New bill aims to change state laws that prevent pregnant teens from consenting to care

Posted at 6:12 PM, Oct 04, 2017
and last updated 2017-10-04 18:12:01-04

One nurse practitioner remembers back to 2011 when she met a teen who would lead her on a si year journey.

"At that point I was working in labor and delivery at one of the area hospitals" Maureen Sweeney recalled. "She was a runaway. She had no family with her. She was staying on the streets in between friends' houses."

Sweeney says the teen had minimal pre-natal care and as her labor pains worsened, she requested an epidural.

"When we went to talk to anesthesia about it, they said she could not consent to it, because she is a minor," said Sweeney.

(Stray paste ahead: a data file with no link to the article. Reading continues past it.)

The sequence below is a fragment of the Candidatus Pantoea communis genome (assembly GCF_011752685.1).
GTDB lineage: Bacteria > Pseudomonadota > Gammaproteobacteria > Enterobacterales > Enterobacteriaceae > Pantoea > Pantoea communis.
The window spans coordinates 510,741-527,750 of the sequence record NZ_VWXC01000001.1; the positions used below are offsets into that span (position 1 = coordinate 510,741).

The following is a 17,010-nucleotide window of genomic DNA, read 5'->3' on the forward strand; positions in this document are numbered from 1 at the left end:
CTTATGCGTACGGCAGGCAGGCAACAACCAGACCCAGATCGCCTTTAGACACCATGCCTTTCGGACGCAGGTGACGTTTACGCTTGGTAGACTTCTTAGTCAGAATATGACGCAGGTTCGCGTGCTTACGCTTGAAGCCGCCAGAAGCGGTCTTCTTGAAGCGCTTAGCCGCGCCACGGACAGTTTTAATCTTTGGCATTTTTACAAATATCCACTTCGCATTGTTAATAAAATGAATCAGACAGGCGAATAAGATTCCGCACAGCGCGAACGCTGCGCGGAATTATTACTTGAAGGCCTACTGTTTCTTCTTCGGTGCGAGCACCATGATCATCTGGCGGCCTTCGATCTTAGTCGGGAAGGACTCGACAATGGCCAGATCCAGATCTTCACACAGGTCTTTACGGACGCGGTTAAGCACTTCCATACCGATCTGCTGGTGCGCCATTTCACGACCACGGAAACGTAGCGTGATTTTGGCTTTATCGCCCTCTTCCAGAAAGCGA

Sweeney says that wasn't an option for the teen. At 3:30 in the morning, she couldn't reach a social services worker.

"Like you could see her going through it alone. She couldn't turn to us for help and that was really sad," Sweeney said.

In Ohio, where the teen pregnancy rate is above the national average, this wasn't the only example of the gap in coverage that Sweeney had endured. However, it was the one that led her to contact state representative Nickie Antonio.  

"I knew that this issue really deserved and required our attention... So we began to develop legislation," said Antonio.

Repersentative Kristin Boggs helped draft the bill which the two lawmakers will introduce as House Bill 302 next session.

"So the bill charts access to health care when the young woman is pregnant, labor and delivery all the way to post natal," said Antonio.